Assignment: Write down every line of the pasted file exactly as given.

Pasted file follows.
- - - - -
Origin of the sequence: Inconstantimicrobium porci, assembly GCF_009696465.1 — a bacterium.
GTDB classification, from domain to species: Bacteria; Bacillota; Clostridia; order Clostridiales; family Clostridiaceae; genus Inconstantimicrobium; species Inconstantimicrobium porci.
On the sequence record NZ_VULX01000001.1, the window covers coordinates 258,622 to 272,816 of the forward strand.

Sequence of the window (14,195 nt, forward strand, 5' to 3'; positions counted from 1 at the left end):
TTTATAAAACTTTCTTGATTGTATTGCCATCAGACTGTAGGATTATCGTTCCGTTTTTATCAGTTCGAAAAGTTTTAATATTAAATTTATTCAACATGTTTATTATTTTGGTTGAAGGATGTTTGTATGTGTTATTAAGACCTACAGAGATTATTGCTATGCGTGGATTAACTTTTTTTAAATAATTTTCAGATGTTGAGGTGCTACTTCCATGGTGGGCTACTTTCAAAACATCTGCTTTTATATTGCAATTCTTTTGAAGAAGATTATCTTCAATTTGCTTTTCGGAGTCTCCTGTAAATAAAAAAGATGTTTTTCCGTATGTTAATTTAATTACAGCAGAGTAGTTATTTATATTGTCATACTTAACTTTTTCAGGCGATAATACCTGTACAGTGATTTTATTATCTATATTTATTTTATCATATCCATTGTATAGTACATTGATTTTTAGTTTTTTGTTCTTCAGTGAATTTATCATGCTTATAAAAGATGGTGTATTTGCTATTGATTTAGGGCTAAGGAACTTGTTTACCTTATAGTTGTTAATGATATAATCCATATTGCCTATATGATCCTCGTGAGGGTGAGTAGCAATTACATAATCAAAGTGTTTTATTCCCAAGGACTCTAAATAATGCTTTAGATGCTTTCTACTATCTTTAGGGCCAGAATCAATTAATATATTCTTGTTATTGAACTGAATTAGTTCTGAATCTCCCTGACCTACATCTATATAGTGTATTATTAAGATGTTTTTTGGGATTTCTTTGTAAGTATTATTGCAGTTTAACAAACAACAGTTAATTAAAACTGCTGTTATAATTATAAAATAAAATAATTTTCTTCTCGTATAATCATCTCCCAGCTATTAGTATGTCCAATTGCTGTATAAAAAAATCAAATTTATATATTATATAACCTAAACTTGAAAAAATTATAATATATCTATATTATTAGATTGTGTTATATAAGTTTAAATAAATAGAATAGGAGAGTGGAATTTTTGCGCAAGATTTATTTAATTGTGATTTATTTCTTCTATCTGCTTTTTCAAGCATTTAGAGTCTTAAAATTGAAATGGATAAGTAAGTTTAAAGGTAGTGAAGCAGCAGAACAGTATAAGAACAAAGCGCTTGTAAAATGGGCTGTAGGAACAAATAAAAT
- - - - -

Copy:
Origin of the sequence: Inconstantimicrobium porci, assembly GCF_009696465.1 — a bacterium.
GTDB classification, from domain to species: Bacteria; Bacillota; Clostridia; order Clostridiales; family Clostridiaceae; genus Inconstantimicrobium; species Inconstantimicrobium porci.
On the sequence record NZ_VULX01000001.1, the window covers coordinates 258,622 to 272,816 of the forward strand.

Sequence of the window (14,195 nt, forward strand, 5' to 3'; positions counted from 1 at the left end):
TTTATAAAACTTTCTTGATTGTATTGCCATCAGACTGTAGGATTATCGTTCCGTTTTTATCAGTTCGAAAAGTTTTAATATTAAATTTATTCAACATGTTTATTATTTTGGTTGAAGGATGTTTGTATGTGTTATTAAGACCTACAGAGATTATTGCTATGCGTGGATTAACTTTTTTTAAATAATTTTCAGATGTTGAGGTGCTACTTCCATGGTGGGCTACTTTCAAAACATCTGCTTTTATATTGCAATTCTTTTGAAGAAGATTATCTTCAATTTGCTTTTCGGAGTCTCCTGTAAATAAAAAAGATGTTTTTCCGTATGTTAATTTAATTACAGCAGAGTAGTTATTTATATTGTCATACTTAACTTTTTCAGGCGATAATACCTGTACAGTGATTTTATTATCTATATTTATTTTATCATATCCATTGTATAGTACATTGATTTTTAGTTTTTTGTTCTTCAGTGAATTTATCATGCTTATAAAAGATGGTGTATTTGCTATTGATTTAGGGCTAAGGAACTTGTTTACCTTATAGTTGTTAATGATATAATCCATATTGCCTATATGATCCTCGTGAGGGTGAGTAGCAATTACATAATCAAAGTGTTTTATTCCCAAGGACTCTAAATAATGCTTTAGATGCTTTCTACTATCTTTAGGGCCAGAATCAATTAATATATTCTTGTTATTGAACTGAATTAGTTCTGAATCTCCCTGACCTACATCTATATAGTGTATTATTAAGATGTTTTTTGGGATTTCTTTGTAAGTATTATTGCAGTTTAACAAACAACAGTTAATTAAAACTGCTGTTATAATTATAAAATAAAATAATTTTCTTCTCGTATAATCATCTCCCAGCTATTAGTATGTCCAATTGCTGTATAAAAAAATCAAATTTATATATTATATAACCTAAACTTGAAAAAATTATAATATATCTATATTATTAGATTGTGTTATATAAGTTTAAATAAATAGAATAGGAGAGTGGAATTTTTGCGCAAGATTTATTTAATTGTGATTTATTTCTTCTATCTGCTTTTTCAAGCATTTAGAGTCTTAAAATTGAAATGGATAAGTAAGTTTAAAGGTAGTGAAGCAGCAGAACAGTATAAGAACAAAGCGCTTGTAAAATGGGCTGTAGGAACAAATAAAAT